Accommodations are typically comfortable, either in specially built and well-equipped facilities or the farm homestead itself, with the owner’s family. This is the ideal way to get to know the people of the country and be exposed to Namibia’s unique and charming lifestyle, cultures and traditions. The host is usually a licensed Hunting Guide or Master Hunting Guide, and this is the best arrangement for the budget-conscious trophy hunter.
Private Game Ranches
Private Game Ranches in dedicated wildlife areas with no domestic stock or interior fences are widespread and becoming increasingly popular in Namibia. The range of trophies they offer is very diverse and often includes sable, blesbuck, giraffe, Cape eland, Livingstone eland, black wildebeest, blue wildebeest, waterbuck, southern and black-faced impala, Burchell’s zebra, steenbuck, duiker, tsessebe, white rhino, roan and Damara dik-dik, as well as all the species found on farms and conservancies. Private game ranches in Namibia typically encompass at least 5 000 hectare, with some as large as 70 000 hectare.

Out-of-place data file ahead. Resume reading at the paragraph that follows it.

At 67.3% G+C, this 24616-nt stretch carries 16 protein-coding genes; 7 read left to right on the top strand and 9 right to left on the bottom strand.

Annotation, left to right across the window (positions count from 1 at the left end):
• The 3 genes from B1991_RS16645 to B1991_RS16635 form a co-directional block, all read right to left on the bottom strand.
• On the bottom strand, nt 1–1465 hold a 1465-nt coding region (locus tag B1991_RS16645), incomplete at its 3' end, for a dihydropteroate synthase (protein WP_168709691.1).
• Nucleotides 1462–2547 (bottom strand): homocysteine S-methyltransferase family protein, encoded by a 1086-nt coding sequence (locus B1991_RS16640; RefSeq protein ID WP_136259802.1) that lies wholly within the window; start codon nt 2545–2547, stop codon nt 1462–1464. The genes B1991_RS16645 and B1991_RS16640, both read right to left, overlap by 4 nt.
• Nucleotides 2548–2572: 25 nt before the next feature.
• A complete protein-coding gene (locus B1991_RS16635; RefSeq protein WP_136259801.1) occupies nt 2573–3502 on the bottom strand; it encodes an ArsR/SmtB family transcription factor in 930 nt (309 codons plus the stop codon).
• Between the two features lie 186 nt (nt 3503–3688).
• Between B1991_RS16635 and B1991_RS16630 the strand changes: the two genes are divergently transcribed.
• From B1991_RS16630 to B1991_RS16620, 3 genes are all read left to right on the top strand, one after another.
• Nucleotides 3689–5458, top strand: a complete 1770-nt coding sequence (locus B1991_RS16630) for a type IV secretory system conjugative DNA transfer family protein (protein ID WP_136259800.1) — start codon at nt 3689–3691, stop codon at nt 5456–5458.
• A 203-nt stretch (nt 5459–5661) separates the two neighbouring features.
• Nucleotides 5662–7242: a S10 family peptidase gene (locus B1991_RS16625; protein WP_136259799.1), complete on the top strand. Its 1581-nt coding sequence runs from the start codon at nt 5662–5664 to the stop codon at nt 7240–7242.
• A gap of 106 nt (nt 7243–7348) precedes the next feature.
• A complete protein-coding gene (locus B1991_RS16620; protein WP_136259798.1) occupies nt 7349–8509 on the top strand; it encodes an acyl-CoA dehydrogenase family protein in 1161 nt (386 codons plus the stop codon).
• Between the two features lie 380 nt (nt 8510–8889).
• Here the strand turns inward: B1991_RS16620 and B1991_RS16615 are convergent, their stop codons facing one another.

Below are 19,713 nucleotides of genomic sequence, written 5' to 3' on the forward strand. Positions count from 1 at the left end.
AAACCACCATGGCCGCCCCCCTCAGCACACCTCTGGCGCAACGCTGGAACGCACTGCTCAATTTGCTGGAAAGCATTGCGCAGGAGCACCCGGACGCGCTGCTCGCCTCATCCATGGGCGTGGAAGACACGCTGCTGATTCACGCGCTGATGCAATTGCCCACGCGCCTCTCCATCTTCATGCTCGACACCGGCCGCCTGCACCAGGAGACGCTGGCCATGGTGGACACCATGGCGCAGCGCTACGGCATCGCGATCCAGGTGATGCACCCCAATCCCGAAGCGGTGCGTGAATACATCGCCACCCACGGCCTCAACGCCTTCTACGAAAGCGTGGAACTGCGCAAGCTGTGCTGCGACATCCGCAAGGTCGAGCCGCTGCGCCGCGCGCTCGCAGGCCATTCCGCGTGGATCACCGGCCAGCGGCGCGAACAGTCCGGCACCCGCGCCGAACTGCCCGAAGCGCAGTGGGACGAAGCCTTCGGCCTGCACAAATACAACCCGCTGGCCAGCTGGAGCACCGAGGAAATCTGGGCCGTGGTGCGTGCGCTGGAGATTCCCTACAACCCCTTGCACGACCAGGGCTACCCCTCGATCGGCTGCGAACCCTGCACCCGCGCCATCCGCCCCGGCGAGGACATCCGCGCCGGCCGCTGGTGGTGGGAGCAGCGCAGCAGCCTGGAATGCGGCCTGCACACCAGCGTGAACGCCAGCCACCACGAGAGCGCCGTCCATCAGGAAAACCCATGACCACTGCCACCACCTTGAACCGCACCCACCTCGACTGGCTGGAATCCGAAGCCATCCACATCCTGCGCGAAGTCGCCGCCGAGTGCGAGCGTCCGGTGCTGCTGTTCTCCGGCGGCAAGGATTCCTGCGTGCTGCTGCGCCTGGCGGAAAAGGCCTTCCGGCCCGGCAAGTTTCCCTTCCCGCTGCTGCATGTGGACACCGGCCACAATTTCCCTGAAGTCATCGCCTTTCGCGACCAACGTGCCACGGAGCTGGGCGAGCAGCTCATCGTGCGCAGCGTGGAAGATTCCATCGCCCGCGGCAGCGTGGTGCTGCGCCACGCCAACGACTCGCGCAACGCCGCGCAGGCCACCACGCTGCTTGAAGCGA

Accommodation is usually in luxurious lodges or tent camps and the facilities, service and cuisine are of world-class standard with a distinctly Namibian flair, and the emphasis on the classic African safari ambiance.
Although some people in the international hunting community categorically reject trophy hunting “behind wire” – inside a high game fence, that is – those who have had proper, first-hand experience with it generally develop a different opinion. Hunting in a huge wilderness area, one where game animals exist naturally and self-sustainably can be carried out well within the guidelines for ethical, fair-chase sport (“the pursuit of free wild animals, possessing the natural behavioural inclination to escape from a hunter and fully free to do so”) even if, somewhere in the distance, there is a fence. Even unfenced regions have boundaries.